While the government has defended the speed of its rollout, it has been plagued by supply issues, with vaccination targets repeatedly pushed back.
Who can be vaccinated as part of the next stage?
Phase 1b, slated to begin from Monday 22 March, covers 6.14m Australians, including anyone aged over 70, Aboriginal and Torres Strait Islander people aged over 55, healthcare workers not covered in phase 1a and adults with underlying medical conditions.
Where will phase 1b vaccines be offered?
One thousand local GP clinics will join the vaccine rollout as part of phase 1b, in addition to 100 commonwealth and more state vaccination centres.
Vaccines administered by local doctors will be the AstraZeneca jab, because local GP clinics don’t have sufficiently cold storage facilities for the Pfizer vaccine, which is administered at hospital hubs.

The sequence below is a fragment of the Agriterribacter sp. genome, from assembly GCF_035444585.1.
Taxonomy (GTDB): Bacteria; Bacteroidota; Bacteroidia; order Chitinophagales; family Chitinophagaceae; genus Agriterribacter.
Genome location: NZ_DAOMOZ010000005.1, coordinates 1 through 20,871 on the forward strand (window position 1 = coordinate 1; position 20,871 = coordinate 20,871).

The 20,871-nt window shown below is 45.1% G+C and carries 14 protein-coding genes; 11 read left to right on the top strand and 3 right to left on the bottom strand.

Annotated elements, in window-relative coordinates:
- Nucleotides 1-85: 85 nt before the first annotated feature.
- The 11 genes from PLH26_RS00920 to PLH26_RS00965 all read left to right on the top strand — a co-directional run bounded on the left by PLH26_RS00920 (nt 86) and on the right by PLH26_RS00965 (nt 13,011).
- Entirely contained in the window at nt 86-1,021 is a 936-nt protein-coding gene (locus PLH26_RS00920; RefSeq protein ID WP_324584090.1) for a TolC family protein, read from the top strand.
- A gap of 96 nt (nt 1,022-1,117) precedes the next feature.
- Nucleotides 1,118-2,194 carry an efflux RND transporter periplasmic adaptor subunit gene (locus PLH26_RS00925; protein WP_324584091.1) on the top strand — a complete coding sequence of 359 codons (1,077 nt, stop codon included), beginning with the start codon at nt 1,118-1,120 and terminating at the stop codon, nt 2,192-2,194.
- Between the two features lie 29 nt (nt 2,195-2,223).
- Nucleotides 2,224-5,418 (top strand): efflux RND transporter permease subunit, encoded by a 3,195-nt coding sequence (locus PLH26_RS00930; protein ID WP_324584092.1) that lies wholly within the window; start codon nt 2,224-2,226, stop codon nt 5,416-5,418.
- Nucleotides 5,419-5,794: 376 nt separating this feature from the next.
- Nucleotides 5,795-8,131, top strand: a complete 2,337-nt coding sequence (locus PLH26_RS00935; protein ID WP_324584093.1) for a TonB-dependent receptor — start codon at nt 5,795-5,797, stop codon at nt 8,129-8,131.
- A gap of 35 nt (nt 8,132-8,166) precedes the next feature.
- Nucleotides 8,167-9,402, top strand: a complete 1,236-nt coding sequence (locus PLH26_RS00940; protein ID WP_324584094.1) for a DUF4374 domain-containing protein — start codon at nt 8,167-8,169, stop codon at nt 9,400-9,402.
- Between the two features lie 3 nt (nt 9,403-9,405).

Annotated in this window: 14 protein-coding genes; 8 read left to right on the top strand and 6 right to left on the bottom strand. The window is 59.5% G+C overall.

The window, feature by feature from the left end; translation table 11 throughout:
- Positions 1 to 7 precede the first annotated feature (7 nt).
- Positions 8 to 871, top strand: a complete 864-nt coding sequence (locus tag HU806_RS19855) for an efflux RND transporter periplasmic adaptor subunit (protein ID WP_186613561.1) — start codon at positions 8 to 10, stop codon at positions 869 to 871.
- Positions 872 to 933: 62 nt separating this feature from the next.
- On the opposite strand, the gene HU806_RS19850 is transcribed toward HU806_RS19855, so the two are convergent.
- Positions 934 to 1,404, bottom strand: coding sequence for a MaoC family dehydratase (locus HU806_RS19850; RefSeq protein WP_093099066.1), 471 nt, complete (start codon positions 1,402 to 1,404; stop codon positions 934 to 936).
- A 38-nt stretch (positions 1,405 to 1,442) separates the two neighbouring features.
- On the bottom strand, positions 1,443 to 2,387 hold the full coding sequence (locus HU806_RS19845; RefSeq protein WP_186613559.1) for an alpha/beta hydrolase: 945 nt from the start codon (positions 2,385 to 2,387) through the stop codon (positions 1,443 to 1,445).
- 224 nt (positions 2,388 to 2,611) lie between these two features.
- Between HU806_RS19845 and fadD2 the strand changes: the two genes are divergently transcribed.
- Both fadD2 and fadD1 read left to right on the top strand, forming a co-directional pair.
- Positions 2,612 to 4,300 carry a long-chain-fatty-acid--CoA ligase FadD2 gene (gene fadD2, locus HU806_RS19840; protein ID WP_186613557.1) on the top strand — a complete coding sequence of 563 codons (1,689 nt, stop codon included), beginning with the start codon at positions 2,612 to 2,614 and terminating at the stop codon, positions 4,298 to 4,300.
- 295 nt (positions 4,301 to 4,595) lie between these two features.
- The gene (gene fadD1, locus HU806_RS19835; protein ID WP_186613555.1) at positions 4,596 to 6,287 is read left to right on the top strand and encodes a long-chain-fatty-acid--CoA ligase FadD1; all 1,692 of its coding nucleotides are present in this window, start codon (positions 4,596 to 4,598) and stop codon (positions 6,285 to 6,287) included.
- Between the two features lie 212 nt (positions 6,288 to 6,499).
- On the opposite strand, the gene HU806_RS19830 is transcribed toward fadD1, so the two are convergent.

Can I book my vaccine already if I’m eligible for phase 1b?
In theory, yes, but you might struggle to secure an appointment initially.
First, you’ll have to go to the federal health department’s website and complete the vaccine eligibility tracker.
If you’re deemed eligible, you’ll be able to click through to a vaccine booking website, which is designed to show you GPs’ vaccination clinics near your postcode, and direct you to their online booking platform to schedule an appointment.
However, the booking website has been plagued with issues since it launched.
What went wrong with the national booking website?
When it was launched on the government’s HealthDirect website on Wednesday, booking platform links for most clinics were absent, with the website instead instructing eligible recipients to schedule an appointment by calling the phone lines for most individual clinics.